Amar’e Stoudemire: How New York Knicks’ Forward Can Help Team V.S. Indiana Pacers


Amar’e Stoudemire was once the savior that brought the Knicks out of the darkest time in their history, but a lot has changed since he signed with New York in 2010.  Stoudemire is preparing to return from his second knee debridement of the season, but people are skeptical that this is good news for the team. The Knicks have not played their best basketball with Amar’e Stoudemire, Carmelo Anthony, and Tyson Chandler all on the floor together. This season though, we saw a different STAT who may be able to come up big in round two of the playoffs.

After working over the summer with Hall of Famer Hakeem Olajuwon, Stoudemire has improved his low-post game in order to fit in better with ‘Melo on the court. In the games he played this season, we rarely saw STAT taking his patented mid-range jumper or rolling to the basket. Instead, while coming off the bench, Stoudemire put himself in the position to score from the post, which allowed ‘Melo the room he needs to score from the elbows and isolate.

His improved post game, as well as his willingness to sacrifice playing time for the sake of the team, allowed him to have one of his most efficient seasons in his career. STAT averaged 14.2 ppg and 5.0 rpg, while shooting 58% from the field and 81% from the free throw line, in only 23.5 minutes. He played in just 29 games due to a knee debridement prior to the start of the season and another knee debridement 29 games into his return.

New York Knicks’ Amare Stoudemire (1) shoots over Oklahoma City Thunder’s Serge Ibaka (9) during the first half of an NBA basketball game Thursday, March 7, 2013, in New York. (AP Photo/Frank Franklin II)

Stoudemire may be able to bring a boost to the Knicks against the Pacers, especially if he can reproduce his success from earlier this season. The Pacers are a big, defensive minded team that rebound the ball well and grind out wins. Adding a low post player like STAT to our offense will help to add an additional layer to the game plan, as well as force the Pacers to think twice before doubling ‘Melo. Additionally, Stoudemire’s height will allow the team to match up better against the bigger front court the Pacers have and give the Knicks another guy who can rebound the ball.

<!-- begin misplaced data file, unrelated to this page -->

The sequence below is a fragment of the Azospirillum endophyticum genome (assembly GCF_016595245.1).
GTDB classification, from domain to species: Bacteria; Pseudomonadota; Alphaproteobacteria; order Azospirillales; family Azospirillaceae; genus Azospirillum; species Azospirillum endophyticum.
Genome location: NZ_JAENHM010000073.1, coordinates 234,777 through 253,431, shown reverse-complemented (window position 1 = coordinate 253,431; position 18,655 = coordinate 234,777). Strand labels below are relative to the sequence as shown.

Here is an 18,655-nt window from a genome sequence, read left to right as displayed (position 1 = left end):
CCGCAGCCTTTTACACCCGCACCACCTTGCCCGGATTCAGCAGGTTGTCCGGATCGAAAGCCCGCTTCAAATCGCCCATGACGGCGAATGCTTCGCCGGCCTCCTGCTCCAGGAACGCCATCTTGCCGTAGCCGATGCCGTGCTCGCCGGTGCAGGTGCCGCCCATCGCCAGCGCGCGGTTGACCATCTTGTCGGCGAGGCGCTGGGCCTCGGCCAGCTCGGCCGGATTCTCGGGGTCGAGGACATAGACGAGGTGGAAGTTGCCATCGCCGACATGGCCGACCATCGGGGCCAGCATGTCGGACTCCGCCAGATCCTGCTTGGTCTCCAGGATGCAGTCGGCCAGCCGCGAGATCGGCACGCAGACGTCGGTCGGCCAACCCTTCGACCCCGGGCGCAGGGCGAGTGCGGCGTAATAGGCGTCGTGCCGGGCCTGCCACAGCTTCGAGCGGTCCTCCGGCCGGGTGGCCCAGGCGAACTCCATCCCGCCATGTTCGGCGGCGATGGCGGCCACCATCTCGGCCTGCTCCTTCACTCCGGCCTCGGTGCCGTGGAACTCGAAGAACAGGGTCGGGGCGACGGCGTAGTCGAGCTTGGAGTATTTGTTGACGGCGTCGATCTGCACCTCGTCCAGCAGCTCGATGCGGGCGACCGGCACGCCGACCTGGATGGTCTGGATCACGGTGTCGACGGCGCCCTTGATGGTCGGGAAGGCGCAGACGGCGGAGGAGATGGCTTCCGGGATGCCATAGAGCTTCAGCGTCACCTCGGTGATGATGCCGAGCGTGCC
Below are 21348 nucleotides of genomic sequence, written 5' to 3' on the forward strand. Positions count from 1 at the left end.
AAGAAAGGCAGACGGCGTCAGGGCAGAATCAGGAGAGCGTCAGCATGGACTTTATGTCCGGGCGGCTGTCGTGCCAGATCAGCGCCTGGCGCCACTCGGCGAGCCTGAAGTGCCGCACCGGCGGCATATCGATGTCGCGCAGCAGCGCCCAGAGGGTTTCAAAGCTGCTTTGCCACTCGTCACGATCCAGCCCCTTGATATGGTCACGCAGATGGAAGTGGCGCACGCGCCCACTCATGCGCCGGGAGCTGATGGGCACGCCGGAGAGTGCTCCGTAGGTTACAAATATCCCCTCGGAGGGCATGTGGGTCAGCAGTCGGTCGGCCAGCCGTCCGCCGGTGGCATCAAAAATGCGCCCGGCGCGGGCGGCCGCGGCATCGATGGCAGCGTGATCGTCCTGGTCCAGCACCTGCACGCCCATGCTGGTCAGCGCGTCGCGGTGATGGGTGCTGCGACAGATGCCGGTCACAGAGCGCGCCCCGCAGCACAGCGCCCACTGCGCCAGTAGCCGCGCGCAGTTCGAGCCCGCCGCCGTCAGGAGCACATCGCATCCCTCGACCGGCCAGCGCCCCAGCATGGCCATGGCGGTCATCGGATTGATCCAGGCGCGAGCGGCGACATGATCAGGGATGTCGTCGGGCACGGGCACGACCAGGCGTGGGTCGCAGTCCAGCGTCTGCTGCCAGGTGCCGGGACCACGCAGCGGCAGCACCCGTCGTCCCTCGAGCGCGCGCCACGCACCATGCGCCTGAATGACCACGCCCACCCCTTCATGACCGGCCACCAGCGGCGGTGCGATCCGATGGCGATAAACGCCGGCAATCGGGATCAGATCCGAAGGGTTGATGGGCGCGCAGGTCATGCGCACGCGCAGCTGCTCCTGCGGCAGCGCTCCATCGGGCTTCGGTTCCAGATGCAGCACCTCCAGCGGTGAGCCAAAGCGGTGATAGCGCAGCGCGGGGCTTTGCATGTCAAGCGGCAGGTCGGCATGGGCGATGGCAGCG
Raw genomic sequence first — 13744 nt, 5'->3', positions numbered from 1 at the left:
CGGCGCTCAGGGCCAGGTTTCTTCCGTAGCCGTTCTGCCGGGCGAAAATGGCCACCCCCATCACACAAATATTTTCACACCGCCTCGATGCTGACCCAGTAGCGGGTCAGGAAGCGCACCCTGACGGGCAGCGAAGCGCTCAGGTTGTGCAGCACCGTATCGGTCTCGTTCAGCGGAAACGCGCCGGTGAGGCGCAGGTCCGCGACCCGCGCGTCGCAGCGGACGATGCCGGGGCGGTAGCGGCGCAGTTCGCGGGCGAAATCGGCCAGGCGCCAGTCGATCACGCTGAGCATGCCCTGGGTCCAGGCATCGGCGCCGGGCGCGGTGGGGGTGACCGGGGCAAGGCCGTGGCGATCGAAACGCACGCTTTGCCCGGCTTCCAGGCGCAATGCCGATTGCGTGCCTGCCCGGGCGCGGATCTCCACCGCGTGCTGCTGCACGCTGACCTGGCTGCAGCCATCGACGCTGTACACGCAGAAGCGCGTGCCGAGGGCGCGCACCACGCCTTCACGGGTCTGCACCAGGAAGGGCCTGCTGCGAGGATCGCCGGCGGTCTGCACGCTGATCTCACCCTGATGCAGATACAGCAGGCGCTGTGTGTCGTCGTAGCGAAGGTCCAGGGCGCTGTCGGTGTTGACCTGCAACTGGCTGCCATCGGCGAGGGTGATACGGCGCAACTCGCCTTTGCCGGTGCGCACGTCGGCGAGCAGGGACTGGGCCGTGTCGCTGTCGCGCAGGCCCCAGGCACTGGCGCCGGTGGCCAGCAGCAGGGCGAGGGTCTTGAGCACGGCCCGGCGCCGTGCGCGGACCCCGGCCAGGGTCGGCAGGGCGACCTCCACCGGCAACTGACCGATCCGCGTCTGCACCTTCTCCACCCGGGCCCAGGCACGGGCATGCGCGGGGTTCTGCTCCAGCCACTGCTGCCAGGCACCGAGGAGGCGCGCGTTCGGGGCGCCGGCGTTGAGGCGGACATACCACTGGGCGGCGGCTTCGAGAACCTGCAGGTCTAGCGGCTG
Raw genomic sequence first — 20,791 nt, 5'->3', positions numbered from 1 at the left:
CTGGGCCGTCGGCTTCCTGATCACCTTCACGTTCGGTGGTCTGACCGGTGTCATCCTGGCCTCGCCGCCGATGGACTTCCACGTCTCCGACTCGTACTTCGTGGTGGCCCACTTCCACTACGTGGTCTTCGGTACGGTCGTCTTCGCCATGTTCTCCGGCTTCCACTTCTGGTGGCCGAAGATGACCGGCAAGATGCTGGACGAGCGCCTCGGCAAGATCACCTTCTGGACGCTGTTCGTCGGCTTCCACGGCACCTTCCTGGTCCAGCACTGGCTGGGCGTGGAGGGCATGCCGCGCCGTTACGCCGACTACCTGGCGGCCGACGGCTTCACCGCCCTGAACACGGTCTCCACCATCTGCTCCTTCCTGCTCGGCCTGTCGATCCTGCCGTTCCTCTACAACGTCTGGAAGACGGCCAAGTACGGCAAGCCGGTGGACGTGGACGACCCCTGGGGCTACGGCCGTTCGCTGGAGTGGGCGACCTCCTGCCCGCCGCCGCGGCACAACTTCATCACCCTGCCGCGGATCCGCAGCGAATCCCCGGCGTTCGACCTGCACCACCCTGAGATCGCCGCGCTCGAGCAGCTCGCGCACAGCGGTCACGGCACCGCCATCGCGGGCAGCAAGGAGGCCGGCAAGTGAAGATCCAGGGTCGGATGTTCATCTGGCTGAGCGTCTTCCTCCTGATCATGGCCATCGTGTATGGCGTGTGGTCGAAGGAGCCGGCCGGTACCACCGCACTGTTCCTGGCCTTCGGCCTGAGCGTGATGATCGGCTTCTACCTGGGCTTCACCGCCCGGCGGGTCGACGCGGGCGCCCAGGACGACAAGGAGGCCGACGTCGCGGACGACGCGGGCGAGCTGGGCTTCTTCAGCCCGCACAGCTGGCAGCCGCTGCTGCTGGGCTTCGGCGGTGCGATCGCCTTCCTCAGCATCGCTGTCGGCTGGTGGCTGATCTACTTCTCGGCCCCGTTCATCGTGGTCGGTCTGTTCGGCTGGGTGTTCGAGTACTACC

One big question mark that remains is where STAT’s minutes will come from. Coach Mike Woodson has said that Kenyon Martin’s minutes will not be affected by Stoudemire’s return, so who will be the odd man out? My money is on Steve Novak (who has been struggling with his shot and back spasms) and Chris Copeland being forced out of playing time. If STAT truly performs, he may even get some minutes from ‘Melo, who is currently playing a team-high 41 minutes per game and could use a small rest here and there.

Mike Woodson told the media yesterday that he is ruling out STAT for games one and two of the second round, but that he is hopeful to have him play in game 3 after getting practice time. The Knicks need to win their two games at home, and if Stoudemire can come back healthy and playing at the level he was earlier this season, then they may be able to steal a crucial game in Indiana.

STAT has dealt with injuries his entire career. He has been told countless times by the media that he won’t be the same, that he can’t return and be effective, that he screws up the chemistry of the team, etc. Each time he works hard to come back and prove them wrong, and don’t expect this time to be any different. Amar’e Stoudemire is determined and ready to make his impact on the 2013 NBA Playoffs, and hopefully he can help the Knicks beat the Pacers and brace themselves for the sizzling Miami Heat, who they are bound to meet in the Eastern Conference Finals.